Make Way for New Words
The Oxford English Dictionary has an insatiable appetite for new entries: Every three months, it expands its inventory with dozens of words. A recent newspaper article, however, sensationalized recent acquisitions by selectively announcing a pile of pop-culture-inspired terms, missing the whole point of a dictionary.
The OED, like most other dictionaries, is descriptivist: It describes the state of the language. Some descriptivist resources weigh in on the formality of given entries, or their acceptability by a panel of language experts. The procedure for approving candidate terms for inclusion varies, as dictionary staffs differ on how long a term should have been in general circulation before it earns the stamp of approval.
But dictionaries do not include or omit words based on their quality. So, withhold your outrage when you read that you can now find such entries as bromance (a close friendship between two men), guyliner (eyeliner worn by a man), and mankini (a man’s one-piece bathing suit with shoulder straps). The apocalypse is not nigh. The OED is merely reflecting usage. (Well, OK, maybe the apocalypse is nigh.)
But wait, you argue. You wouldn’t be caught uttering or penning one of those words, inducted into the OED in 2011. My rebuttal? I deduce that you are over twenty-five years old. Well, yes, you might reply — as is a majority of the world’s English-reading population. That’s true, and many people born in the last twenty-five years would probably be embarrassed to employ one of these terms in conversation, too. But many folks of all ages know these words — they’re in our word-hoard, whether we choose to speak or write them or not. And though some may turn out to be ephemeral, the OED has rightfully catalogued them as being in current usage.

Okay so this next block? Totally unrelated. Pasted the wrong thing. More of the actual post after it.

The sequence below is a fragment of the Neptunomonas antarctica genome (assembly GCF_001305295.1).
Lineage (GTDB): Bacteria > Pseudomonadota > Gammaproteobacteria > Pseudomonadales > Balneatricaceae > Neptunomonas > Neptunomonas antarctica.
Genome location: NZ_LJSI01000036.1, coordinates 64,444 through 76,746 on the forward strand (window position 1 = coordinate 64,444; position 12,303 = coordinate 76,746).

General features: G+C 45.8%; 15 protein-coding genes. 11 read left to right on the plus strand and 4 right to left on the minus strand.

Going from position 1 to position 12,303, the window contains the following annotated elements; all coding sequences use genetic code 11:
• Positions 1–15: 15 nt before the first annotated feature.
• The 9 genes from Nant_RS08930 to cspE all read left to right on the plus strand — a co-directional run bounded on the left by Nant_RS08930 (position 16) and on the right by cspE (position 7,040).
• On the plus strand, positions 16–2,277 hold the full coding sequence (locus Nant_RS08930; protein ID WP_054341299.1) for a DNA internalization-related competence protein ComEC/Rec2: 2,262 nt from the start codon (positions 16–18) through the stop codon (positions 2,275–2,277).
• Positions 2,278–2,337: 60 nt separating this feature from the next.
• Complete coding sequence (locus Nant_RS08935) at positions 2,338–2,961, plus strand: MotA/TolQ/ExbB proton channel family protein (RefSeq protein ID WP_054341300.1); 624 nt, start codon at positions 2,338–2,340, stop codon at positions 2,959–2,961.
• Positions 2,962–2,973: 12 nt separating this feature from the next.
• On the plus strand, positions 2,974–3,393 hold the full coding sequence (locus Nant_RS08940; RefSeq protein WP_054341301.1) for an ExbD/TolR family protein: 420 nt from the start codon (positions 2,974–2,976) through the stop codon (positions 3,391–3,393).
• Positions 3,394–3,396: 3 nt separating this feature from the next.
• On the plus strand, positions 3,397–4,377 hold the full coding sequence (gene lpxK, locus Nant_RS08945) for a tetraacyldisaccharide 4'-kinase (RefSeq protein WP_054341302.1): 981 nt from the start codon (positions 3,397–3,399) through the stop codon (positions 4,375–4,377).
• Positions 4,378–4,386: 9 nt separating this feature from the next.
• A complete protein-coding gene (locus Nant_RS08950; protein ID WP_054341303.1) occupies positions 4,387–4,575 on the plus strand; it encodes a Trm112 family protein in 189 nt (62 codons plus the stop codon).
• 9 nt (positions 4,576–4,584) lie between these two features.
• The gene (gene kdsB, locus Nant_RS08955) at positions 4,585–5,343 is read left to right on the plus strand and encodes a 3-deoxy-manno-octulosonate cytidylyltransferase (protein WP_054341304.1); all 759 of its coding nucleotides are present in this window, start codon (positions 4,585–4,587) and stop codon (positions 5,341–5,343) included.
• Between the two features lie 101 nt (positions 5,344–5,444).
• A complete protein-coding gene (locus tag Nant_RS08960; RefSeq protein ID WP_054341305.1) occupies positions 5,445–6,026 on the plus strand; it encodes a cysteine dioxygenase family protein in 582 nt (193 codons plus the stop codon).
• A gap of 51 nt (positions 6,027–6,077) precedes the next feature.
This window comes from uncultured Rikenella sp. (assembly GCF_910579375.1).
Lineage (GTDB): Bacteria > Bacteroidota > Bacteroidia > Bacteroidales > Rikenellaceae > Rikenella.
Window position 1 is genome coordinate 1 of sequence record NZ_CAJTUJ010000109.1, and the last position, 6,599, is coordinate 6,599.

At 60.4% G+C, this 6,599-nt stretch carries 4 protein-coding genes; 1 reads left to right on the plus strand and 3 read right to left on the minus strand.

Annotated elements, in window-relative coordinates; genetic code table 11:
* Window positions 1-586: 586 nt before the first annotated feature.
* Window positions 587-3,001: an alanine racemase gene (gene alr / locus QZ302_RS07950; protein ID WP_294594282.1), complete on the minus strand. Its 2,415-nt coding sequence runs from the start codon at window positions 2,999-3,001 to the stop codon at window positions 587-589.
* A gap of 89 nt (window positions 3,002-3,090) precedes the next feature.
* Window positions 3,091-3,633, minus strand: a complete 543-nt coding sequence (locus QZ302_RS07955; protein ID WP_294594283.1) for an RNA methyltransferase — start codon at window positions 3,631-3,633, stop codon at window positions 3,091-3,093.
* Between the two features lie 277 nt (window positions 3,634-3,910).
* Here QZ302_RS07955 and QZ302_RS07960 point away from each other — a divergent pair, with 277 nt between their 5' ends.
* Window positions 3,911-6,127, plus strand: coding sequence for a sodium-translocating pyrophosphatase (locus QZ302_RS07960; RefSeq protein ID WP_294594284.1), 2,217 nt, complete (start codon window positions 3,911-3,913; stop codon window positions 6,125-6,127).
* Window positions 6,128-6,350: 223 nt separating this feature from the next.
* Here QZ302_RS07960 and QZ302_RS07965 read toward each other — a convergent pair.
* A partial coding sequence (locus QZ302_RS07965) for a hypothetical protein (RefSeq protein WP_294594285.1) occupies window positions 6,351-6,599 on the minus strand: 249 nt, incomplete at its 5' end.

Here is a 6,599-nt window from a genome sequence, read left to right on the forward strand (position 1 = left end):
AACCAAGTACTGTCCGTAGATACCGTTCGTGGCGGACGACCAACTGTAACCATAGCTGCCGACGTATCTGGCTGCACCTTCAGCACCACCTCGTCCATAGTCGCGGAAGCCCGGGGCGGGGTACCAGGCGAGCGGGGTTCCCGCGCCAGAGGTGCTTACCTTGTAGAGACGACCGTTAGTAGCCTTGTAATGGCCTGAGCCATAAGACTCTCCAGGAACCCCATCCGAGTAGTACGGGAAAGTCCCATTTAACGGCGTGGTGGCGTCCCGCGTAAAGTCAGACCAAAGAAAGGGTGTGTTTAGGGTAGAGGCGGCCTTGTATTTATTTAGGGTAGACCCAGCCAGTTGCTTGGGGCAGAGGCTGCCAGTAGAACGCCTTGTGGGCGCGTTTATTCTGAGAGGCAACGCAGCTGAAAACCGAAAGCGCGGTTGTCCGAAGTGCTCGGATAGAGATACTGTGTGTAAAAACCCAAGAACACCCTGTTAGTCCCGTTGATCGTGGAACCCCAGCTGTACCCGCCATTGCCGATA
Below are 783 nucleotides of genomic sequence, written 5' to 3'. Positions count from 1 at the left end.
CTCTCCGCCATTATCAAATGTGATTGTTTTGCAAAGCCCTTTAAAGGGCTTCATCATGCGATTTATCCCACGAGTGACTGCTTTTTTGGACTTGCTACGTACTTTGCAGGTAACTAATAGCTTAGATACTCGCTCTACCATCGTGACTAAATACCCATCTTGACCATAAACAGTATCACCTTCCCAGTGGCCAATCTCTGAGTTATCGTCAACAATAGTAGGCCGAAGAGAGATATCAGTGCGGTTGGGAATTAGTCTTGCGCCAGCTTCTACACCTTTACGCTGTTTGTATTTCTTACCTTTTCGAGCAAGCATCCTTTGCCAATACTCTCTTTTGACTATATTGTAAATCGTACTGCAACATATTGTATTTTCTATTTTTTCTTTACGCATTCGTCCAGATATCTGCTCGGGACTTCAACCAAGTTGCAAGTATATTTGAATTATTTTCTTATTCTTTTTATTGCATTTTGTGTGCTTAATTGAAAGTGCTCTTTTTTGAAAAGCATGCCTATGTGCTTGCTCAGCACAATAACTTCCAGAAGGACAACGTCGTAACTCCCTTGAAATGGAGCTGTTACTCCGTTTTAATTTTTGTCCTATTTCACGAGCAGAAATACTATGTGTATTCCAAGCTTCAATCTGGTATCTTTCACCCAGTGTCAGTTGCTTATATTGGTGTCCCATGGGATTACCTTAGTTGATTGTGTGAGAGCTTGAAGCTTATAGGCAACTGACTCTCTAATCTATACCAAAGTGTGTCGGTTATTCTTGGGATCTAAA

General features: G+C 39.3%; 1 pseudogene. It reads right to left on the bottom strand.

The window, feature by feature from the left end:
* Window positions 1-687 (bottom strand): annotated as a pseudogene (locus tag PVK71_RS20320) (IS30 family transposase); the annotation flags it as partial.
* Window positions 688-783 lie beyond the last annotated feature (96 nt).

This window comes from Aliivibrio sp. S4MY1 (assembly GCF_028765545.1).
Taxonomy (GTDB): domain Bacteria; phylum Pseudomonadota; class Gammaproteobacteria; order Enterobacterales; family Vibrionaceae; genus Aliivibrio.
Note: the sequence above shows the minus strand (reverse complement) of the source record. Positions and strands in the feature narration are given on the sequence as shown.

Here are a few terms added in the most recent round that I predict might have more staying power than those listed above:
Cybercast: an online audiovisual broadcast
Paywall: an online system that restricts access to those who pay a subscription
Super PAC: a political action committee with restrictions on funding as long as specific political candidates are not the recipients
In the What Took You So Long category are such terms as blacktop, a verb describing the process of paving a surface (the noun form already existed in the OED’s pages), earthlike (self-explanatory), and supertitle, the word for transcribed or translated text displayed above a stage or on a screen.
In the Department of Redundancy Department category is bimble, a synonym (primarily used in British English) for amble or meander. But English is replete with multiple words with the same meaning, so bring it on.
An honorable mention, for clever coinage, goes to aptronym, the word for a personal name usually humorously or ironically suited to the person, such as in the case of an undertaker named Grimm or a clumsy woman named Grace.
Whether you love or hate each of these terms or the hundreds of others being poured into dictionaries each year, keep in mind that although inclusion does enhance the possibility that they will be used more often, the realm of English is a free country, and you are welcome to accept or reject them in your own writing.
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